A new article has been accepted for publication in Elsevier’s Journal of Veterinary Parasitology entitled “Anthelmintic resistance in equine parasites--current evidence and knowledge gaps.” You can find more information on this article on ScienceDirect.com.
“Anthelmintic resistance is becoming increasingly prevalent among equine nematode parasites. The first reports documenting resistance were published in the 1960s, just a short time after introduction of the first modern anthelmintics phenothiazine and thiabendazole. Several factors are known to influence development of resistance, but evidence specific to equine parasites is limited. Most current knowledge and applications have been extrapolated from research with trichostrongylid parasites of sheep. The number of cyathostomin species co-infecting horses adds to the complexity of investigating drug resistance but, given their apparent limited biological diversity, viewing these in a unispecific context remains a pragmatic approach. Factors affecting resistance development in cyathostomins include parasite seasonality, life span and fecundity, host immunity, and the existence of encysted stages. Further, parasite refugia have been shown to play a vital role in resistance development in other parasites, and likely is also important in equine parasites. Specific genetic factors for drug resistance and possible modes of inheritance have been identified for trichostrongylid nematodes, but it is widely accepted that several more remain undiscovered. Current evidence with equine and ruminant parasites suggests that fitness is not significantly compromised in drug resistant strains. Attempts to develop in vitro and molecular assays for diagnosing anthelmintic resistance in equine nematodes have had only limited success, standardized guidelines are sorely needed for performing the fecal egg count reduction test in horse populations. Taken together, this review illustrates the complexity of understanding anthelmintic resistance in equine nematodes, and emphasizes the need for further research.”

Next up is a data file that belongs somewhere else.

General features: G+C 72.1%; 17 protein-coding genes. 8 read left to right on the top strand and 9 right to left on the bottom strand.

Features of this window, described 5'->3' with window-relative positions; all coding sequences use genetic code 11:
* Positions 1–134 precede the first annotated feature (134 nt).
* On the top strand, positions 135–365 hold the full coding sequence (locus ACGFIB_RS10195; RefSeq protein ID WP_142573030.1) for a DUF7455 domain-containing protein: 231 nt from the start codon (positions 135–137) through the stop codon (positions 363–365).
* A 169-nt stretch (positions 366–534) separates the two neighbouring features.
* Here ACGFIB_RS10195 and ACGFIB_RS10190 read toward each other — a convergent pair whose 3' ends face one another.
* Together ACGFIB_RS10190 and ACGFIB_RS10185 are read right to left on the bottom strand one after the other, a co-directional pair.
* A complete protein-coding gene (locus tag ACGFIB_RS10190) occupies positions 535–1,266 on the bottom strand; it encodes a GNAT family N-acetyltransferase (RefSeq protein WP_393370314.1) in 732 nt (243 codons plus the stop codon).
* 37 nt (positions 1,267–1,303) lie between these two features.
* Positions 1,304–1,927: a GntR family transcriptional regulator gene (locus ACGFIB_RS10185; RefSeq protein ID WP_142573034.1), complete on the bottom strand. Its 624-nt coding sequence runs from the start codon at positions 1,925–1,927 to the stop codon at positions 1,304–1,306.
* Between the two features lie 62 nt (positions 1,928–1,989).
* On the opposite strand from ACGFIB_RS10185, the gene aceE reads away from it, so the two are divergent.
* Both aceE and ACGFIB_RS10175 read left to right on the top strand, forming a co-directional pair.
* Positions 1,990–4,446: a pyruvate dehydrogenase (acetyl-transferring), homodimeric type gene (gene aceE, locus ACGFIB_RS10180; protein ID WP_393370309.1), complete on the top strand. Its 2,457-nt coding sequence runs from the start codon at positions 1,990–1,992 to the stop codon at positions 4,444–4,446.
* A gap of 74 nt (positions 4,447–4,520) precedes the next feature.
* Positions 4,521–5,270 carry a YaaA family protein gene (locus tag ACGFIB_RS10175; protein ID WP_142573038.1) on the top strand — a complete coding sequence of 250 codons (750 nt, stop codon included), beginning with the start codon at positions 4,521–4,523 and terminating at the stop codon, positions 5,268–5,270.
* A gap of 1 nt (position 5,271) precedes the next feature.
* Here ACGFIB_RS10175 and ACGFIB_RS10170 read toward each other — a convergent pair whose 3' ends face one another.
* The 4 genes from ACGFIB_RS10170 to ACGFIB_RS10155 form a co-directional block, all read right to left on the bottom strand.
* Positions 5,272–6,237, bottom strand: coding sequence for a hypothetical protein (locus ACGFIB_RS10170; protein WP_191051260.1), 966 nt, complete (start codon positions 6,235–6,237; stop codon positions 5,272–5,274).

M.K. Nielsen, M.H. Gluck Equine Research Center, Department of Veterinary Science, University of Kentucky, Lexington, Kentucky, USA
C.R. Reinemeyer, East Tennessee Clinical Research, Inc., Rockwood, Tennessee, USA
J.M. Donecker, Zoetis, Outcomes Research, 707 Parkway Boulevard, Reidsville, North Carolina, USA
D.M. Leathwick, AgResearch, Grasslands Research Centre, Private Bag 11008, Palmerston North, New Zealand
A.A. Marchiondo, Zoetis, Global Therapeutics Research, 3333 Portage Road, Kalamazoo, Michigan, USA
R.M. Kaplan, Department of Infectious Diseases, University of Georgia, Athens, Georgia, USA